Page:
Though ‘Vietnam’ was still largely pitched in terms of a U.S. problem in need of a brighter solution, there was a growing sense when I saw these images in Life Magazine (to which, for some reason, we subscribed) that this was not some standard Cold War play. For very soon, regardless of one’s standpoint, Vietnam was taking on the character of a deeply Vietnamese phenomenon: South Vietnamese, North Vietnamese, revolutionary, anti-imperialist, nationalist, whatever, but without a doubt Vietnamese. Still, in a mock newspaper article in Swedish grade school, I piously predicted ‘negotiations’ long and hard, the governing premise being that this was ultimately a U.S. operation and problem. The American focus was deeply reinforced later when I was transplanted to a small city in northern Michigan (lower peninsula), where I spent a year as the proverbial exchange student. It was an overwhelmingly Republican place, ‘decently Republican,’ I hasten to add, as George Romney was a fairly liberal governor of the state. The town was also lily-white. Detroit, Motown, motor city and central source of wealth two hundred miles to the south, was in that regard very distant, something one realized forcefully in the ensuing summer when it was aflame in one of the deadliest race ‘riots’ of the 1960s. Race and civil rights struggles had been a strong presence in my ‘American’ interest; but, oddly, my actual experience in the place itself was almost as removed as the Swedish one. As a cultural and social system, ‘small-town Michigan’ was friendly but at the same time formidably repressive, with normative rule rendered all the more effective because it seemed ‘voluntary.’ At the end of the day, interrogation of the self would determine the degree of conformity to social conventions of proper appearance and behaviour. Alexis de Tocqueville and Michel Foucault, neither of whom I had read at that point, would have recognized the procedure. It was not a surprise to me, accordingly, that the ensuing ‘sixties,’ civil rights and anti-war struggles notwithstanding, would take on in the U.S. the liberal and even libertarian direction it did (encapsulated in the imperative ‘do your own thing’).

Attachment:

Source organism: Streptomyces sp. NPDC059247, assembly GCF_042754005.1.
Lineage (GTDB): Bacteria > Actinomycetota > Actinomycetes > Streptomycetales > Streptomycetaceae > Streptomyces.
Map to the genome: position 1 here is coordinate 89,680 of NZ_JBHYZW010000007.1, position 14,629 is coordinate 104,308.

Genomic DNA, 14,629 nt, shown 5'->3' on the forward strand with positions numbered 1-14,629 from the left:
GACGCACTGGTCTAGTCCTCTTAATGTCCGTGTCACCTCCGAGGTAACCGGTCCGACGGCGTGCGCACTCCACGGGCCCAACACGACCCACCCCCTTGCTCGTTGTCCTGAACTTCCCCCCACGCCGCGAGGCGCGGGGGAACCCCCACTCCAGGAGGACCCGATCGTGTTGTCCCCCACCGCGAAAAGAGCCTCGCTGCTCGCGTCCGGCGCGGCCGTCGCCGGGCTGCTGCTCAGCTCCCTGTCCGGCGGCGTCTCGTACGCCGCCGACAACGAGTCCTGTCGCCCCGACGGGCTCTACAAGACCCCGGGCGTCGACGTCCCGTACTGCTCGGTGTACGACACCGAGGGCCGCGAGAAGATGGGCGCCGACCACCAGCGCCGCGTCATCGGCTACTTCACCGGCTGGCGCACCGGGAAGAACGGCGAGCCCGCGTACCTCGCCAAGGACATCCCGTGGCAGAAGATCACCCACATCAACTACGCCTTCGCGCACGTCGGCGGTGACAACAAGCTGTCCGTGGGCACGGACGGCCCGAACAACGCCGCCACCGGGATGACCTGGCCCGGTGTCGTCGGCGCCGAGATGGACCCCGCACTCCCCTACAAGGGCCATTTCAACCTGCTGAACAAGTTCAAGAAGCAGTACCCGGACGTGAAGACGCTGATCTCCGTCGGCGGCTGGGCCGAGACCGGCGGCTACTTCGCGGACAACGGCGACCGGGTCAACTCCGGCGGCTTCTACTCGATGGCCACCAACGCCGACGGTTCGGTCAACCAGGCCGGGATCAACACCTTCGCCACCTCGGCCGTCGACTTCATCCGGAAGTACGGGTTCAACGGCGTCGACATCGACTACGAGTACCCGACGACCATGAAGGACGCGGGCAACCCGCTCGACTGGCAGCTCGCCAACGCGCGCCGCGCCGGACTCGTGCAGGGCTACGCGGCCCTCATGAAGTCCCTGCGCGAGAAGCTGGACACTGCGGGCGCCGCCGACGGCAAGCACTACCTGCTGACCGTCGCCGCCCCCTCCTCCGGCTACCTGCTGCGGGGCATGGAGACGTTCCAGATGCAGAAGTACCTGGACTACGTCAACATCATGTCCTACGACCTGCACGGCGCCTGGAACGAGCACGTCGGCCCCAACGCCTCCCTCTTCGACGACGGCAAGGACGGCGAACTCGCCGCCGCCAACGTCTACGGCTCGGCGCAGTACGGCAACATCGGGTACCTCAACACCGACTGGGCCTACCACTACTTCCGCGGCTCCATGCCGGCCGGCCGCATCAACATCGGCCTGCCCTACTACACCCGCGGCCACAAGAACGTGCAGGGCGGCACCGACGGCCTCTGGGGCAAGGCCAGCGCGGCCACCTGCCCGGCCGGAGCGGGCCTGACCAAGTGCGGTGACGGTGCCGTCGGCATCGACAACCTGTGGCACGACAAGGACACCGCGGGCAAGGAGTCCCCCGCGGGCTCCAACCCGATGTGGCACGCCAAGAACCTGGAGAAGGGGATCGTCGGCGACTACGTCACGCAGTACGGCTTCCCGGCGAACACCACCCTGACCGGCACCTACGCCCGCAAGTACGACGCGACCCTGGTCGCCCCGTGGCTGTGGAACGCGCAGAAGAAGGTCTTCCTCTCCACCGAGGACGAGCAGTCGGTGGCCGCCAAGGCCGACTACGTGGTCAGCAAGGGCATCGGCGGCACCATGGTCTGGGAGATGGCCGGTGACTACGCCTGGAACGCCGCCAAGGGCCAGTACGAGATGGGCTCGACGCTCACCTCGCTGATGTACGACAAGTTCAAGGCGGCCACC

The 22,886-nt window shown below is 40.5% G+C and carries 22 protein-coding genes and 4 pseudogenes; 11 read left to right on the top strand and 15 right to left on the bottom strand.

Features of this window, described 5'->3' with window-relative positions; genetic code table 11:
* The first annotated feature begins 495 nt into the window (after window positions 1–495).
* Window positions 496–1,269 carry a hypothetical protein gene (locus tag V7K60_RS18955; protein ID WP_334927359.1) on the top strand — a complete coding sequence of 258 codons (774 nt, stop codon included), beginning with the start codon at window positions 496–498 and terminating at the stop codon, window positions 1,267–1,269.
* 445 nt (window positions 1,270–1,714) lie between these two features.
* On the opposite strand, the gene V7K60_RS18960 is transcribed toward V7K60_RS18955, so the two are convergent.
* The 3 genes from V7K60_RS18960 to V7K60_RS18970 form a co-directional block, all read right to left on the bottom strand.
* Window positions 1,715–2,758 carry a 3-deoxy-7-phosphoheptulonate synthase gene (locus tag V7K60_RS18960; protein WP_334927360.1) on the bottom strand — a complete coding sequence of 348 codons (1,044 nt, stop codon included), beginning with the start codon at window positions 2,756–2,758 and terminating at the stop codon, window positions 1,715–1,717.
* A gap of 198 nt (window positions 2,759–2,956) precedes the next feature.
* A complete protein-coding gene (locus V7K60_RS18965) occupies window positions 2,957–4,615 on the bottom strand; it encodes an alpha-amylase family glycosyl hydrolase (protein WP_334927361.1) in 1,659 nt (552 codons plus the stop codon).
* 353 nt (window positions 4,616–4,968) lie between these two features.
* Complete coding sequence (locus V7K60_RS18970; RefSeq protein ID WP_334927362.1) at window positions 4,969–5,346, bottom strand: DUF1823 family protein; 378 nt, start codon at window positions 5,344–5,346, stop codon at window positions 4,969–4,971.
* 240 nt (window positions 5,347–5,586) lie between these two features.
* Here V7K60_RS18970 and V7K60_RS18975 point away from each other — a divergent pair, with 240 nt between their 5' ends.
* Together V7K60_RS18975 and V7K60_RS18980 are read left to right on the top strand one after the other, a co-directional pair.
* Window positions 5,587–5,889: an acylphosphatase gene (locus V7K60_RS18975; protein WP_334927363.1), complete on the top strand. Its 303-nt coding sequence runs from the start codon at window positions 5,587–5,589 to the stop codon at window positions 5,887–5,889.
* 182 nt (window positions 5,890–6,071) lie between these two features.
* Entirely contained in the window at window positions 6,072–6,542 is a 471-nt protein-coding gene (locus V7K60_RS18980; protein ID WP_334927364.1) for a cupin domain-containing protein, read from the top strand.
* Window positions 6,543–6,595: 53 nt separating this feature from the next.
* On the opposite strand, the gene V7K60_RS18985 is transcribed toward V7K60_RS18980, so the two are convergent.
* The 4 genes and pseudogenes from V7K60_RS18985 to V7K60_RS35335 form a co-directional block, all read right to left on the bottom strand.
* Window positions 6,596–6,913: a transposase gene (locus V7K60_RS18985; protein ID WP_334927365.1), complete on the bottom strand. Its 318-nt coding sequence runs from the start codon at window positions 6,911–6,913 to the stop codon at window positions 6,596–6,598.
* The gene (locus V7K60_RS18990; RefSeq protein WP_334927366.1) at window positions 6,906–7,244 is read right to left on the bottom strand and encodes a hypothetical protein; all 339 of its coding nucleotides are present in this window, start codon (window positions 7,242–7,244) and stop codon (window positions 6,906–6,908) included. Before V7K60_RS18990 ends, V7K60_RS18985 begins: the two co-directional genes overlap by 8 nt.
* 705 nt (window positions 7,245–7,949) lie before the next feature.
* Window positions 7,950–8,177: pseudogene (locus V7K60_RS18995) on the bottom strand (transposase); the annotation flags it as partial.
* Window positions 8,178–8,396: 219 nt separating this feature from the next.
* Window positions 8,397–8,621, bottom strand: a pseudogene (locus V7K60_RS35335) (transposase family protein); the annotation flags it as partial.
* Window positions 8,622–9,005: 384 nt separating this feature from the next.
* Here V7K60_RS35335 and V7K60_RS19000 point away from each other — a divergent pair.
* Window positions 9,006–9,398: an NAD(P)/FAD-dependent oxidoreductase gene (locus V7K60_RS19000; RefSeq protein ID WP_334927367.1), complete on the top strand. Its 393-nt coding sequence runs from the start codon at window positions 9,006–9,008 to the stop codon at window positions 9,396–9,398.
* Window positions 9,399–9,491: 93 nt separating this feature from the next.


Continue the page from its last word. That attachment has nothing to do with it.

I found myself constantly arguing Vietnam in that year (1966-67) and gradually coming to the viewpoint that there was no sensible solution but one: withdrawal. No one agreed. This was perhaps not so odd. What was odd to me then and now was the lack of any sustained interest in becoming better informed. The graduating males faced the draft, after all, some would serve and a few would die. Still, my views caused no ruckus, explained as they evidently were by my foreign provenance and eclipsed in any case by my varsity standing in tennis. The ‘experience’ yielded many lessons, but if we stoop here for heuristic reasons to writing history backwards in a teleological frame, one such pertinent aspect had to do with the Vietnamese character of ‘Vietnam:’ the whole endeavour made diminishing sense within ‘the Cold War,’ a term that was itself in the process of being discarded. Vietnam was not cold, it was not about monolithic Communism conquering the free world and the defence of the South Vietnamese regime was not that of democracy (featuring as it did for a while a figure much impressed by the disciplinary virtues of Adolf Hitler). Since then, talk of some obvious ‘Cold War’ has always been a red herring to me, obfuscating the essentially U.S. sources of the periodizing concept and leading to all manner of historical and ideological dead-ends. This was always a minority standpoint. Since 1991 it has really seemed a strange one.